As a diehard skier trying to spend every day that I can on the slopes, I get a lot of questions. When it’s chilly out, I can never complain because people always ask “You’re a skier, don’t you like being cold?”
So I thought I’d do a little Q&A with the questions I frequently get from friends and family.
Q: Doesn’t being cold make skiing less fun?
A: I enjoy skiing so much that cold doesn’t bother me, but I don’t want to stand around in -10 weather.
Q: Isn’t it boring to ski green (easy) or blue (intermediate) trails once you are an “expert”?
A: I enjoy the advanced terrain, the moguls, the deep pow, but I also like a nice meandering trail with a view or a freshly groomed beginner trail with no one else on it. Skiing for me is about having fun – whatever the condition.
Q: Is ski racing an event where everyone lines up and tries to get to the bottom first?
A: That sounds kind of like skier-cross, which includes banked turns and jumps as well. I would totally give that a try. However, traditional ski racing is a little more organized and looks like this.
Q: Doesn’t gravity do all the work for you? Why do you need to be get in shape for skiing?
A: Gravity helps, but there’s technique involved. It’s a workout, and the mountain sure knows how to kick my butt. Getting in shape helps make the ski season more fun.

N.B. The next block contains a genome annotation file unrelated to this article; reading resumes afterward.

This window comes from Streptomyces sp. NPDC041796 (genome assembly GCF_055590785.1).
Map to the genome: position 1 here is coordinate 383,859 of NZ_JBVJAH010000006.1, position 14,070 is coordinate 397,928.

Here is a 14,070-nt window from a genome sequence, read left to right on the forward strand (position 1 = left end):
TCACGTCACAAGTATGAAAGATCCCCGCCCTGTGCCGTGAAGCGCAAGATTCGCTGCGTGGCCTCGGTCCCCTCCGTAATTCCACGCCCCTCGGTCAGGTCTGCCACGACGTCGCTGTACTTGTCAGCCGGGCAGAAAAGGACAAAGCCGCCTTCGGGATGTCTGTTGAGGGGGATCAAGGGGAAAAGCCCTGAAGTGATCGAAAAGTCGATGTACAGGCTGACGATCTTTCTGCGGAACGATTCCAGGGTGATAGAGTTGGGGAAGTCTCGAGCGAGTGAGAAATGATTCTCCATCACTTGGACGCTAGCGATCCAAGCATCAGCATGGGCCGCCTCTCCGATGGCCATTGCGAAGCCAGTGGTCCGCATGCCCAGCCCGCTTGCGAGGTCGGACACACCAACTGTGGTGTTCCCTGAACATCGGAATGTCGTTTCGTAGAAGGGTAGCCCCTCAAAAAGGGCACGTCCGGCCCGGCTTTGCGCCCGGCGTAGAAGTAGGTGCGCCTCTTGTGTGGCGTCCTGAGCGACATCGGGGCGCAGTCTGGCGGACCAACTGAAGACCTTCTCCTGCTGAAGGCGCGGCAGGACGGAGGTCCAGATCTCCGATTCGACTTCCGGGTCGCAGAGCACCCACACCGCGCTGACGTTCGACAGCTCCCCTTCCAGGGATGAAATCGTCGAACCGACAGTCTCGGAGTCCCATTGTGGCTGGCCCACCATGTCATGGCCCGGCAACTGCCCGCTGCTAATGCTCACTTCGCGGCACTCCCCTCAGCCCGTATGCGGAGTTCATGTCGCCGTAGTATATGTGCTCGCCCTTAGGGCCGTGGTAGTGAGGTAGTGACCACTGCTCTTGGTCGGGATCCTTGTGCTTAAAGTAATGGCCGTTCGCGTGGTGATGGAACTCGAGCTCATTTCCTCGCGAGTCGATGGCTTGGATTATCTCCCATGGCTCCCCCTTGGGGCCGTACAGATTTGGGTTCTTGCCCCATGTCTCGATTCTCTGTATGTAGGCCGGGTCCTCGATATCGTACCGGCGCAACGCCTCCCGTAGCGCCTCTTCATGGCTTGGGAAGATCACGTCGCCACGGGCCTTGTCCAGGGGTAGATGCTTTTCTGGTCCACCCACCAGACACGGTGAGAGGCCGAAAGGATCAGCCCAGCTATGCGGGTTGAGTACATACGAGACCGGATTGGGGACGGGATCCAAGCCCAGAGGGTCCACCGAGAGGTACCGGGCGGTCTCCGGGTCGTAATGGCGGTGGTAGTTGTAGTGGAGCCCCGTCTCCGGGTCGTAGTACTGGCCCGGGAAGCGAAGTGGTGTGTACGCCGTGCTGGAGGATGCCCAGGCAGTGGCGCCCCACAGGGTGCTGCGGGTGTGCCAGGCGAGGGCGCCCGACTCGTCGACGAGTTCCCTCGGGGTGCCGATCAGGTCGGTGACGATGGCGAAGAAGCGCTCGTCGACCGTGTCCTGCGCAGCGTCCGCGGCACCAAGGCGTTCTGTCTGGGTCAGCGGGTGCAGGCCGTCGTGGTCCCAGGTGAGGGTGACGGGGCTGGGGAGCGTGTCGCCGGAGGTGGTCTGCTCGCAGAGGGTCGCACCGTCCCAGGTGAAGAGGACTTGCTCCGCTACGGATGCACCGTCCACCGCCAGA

What are the most common questions you get about your hobbies?
So I never really thought I’d be a competitive skier, but I did have a few years of recreational racing in college. Mostly I liked it because I had a group to go skiing with at least 4 days a week, and people that didn’t mind skipping class for a day of fresh powder. Racing was always fun, and it made me a much stronger skier, but I never cared too much about the clock or how I was placing.
So it is kind of funny to think that I might be racing in a rec league again this weekend! Pray I don’t blow a knee, I’m not as young (or reckless) as I used to be.
Some more cool skiers to follow on Instagram:
Scrolling through my feed in the morning helps get me through a long day of work by pumping me up for the lines I’ll make on the mountain on the weekend.
Cody Townsend has got some sick pics that will make you crave the slopes. Check him out here.
Now that the holidays are over and everything is on sale, and winter has finally hit the east coast, you guys might be looking into some new gear!
These are my essentials for staying warm on those bitter cold days when sane people won’t even go outside.
Buff headwear. I don’t love being frozen solid while I ski, but I especially hate getting sweaty under all those layers. You get colder on the lift, and it just makes you uncomfortable for the whole day. These extra long, multi-use neckwarmers are thin and lightweight. They keep the frigid air out, but allow you to breathe and feel a little wind on your face.
Ski socks that are warm, but thin. In your tight stiff ski boots or snowboard boots, you need air to circulate to keep those feet warm. Layers of socks won’t help, but a high quality wool pair will. Spend a little more to get the good ones.
A windproof/waterproof shell. Seems like a no brainer right? You’d be surprised how many people I see out there in puffy down coats, or what looks like their everyday winter jacket. Down or synthetic is a great mid layer – but it won’t stop howling winds. Also down won’t stay warm when it is wet.